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Historical Writings

Today in Christian History

Thursday, February 6

679
Death of Amandus, the founder of Belgian monasticism. During his 95 years, he established eight abbeys, five in the Southern Netherlands.
897
(Probable date) Death of Photius, Patriarch of Constantinople, one of the most learned scholars of his day. He had been an enemy of Rome and excommnunicated Pope Nicholas I and his associates, one of the events that will lead to the schism between the eastern and western branches of the church.
1481
First auto-da-fé in Spain, a ritual of public penance of condemned heretics and apostates. Such events would often be accompanied by the execution of the "heretics."
1497
Death on the European continent of Jean de Ockeghem, a composer of Christian music, including a well-known requiem and many motets.
1564
John Calvin preaches his last sermon. His mouth fills with blood and he has to leave the pulpit. He had been carried to church in a chair. Three months later he will die.
1812
On a bitterly cold day, Adoniram Judson, Gordon Hall, Luther Rice, Samuel Newell, and Samuel Nott are ordained for foreign service at Salem, Massachusetts, the first foreign missionaries of the United States.
1839
Scottish clergyman Robert Murray McCheyne wrote in a letter: 'Even in the wildest storms the sky is not all dark; and so in the darkest dealings of God with His children, there are always some bright tokens for good.'
1857
Presbyterian minister Edward Norris Kirk arrives in Paris to establish its American Church. He was well-known in the United States as a preacher, revivalist, and author. Among those converted under his ministry was Dwight L. Moody.
1870
Death in Bristol, England, of Mary Groves Müller, the faith-filled and godly wife of George Müller.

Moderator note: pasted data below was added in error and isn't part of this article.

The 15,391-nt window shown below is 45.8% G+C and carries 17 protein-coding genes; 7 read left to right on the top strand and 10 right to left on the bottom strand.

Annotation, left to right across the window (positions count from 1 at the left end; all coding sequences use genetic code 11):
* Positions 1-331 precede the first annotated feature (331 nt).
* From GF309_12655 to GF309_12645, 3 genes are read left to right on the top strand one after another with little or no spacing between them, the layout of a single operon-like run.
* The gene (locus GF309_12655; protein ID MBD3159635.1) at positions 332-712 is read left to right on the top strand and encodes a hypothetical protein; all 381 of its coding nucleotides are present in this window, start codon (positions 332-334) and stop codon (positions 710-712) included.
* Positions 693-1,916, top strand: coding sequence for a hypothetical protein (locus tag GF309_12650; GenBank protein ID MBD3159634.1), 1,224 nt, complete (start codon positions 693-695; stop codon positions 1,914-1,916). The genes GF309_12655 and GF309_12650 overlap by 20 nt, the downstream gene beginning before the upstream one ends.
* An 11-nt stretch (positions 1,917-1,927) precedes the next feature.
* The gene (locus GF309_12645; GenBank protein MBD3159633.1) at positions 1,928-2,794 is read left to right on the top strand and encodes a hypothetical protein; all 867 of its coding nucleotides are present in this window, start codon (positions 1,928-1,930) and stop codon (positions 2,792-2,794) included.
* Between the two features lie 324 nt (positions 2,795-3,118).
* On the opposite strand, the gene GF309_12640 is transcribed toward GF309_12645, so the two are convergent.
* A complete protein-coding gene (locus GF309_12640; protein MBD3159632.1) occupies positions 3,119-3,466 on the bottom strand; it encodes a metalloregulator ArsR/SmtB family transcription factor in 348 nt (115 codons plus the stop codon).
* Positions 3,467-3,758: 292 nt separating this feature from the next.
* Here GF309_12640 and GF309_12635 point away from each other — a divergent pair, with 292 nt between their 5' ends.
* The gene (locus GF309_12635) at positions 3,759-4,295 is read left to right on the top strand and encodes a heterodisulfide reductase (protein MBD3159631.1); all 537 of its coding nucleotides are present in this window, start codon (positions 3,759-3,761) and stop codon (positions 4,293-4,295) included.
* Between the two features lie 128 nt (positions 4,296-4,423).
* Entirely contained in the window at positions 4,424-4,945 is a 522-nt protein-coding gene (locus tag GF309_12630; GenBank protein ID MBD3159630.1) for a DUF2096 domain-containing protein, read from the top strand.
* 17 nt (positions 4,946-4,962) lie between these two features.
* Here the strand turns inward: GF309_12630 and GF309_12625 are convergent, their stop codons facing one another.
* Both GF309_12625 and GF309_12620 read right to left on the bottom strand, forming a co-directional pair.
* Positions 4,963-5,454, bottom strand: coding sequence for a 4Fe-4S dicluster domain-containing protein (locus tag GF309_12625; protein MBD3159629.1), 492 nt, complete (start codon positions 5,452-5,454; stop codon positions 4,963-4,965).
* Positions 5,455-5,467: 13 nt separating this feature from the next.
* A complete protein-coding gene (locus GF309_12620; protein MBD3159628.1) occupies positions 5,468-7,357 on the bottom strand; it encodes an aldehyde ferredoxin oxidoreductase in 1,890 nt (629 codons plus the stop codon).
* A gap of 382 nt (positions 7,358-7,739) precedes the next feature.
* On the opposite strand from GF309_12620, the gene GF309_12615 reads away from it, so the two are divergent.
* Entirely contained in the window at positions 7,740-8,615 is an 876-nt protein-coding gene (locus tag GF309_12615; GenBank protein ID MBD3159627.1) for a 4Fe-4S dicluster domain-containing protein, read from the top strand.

1876
Admission of Daniel Olubi as a priest in Nigeria's Anglican Church. He had already shown himself an effective worker in the Anglican mission and will become even more influential as the years pass, establishing the gospel among his people.
1910
Death in Washington, DC, of Harriet Eugenia Peck Buell, author of the hymn "A Child of the King."
1924
Station KFSG (Kall Four Square Gospel) went on the air. One of the earliest radio stations licensed, it broadcast the services of Angelus Temple, the flagship congregation of the International Foursquare Gospel Church, founded by Aimee Semple Mc Pherson in 1923.
1931
Pioneer American linguist and missionary Frank Laubach wrote in a letter: 'There is a deep peace that grows out of illness and loneliness and a sense of failure. God cannot get close when everything is delightful. He seems to need these darker hours, these empty-hearted hours, to mean the most to people.'
1952
American missionary and martyr Jim Elliot wrote in his journal: 'Christianity, disruptive in nature, has nonetheless integrating powers for the individual in the culture, though both he and it may expect revolution.'
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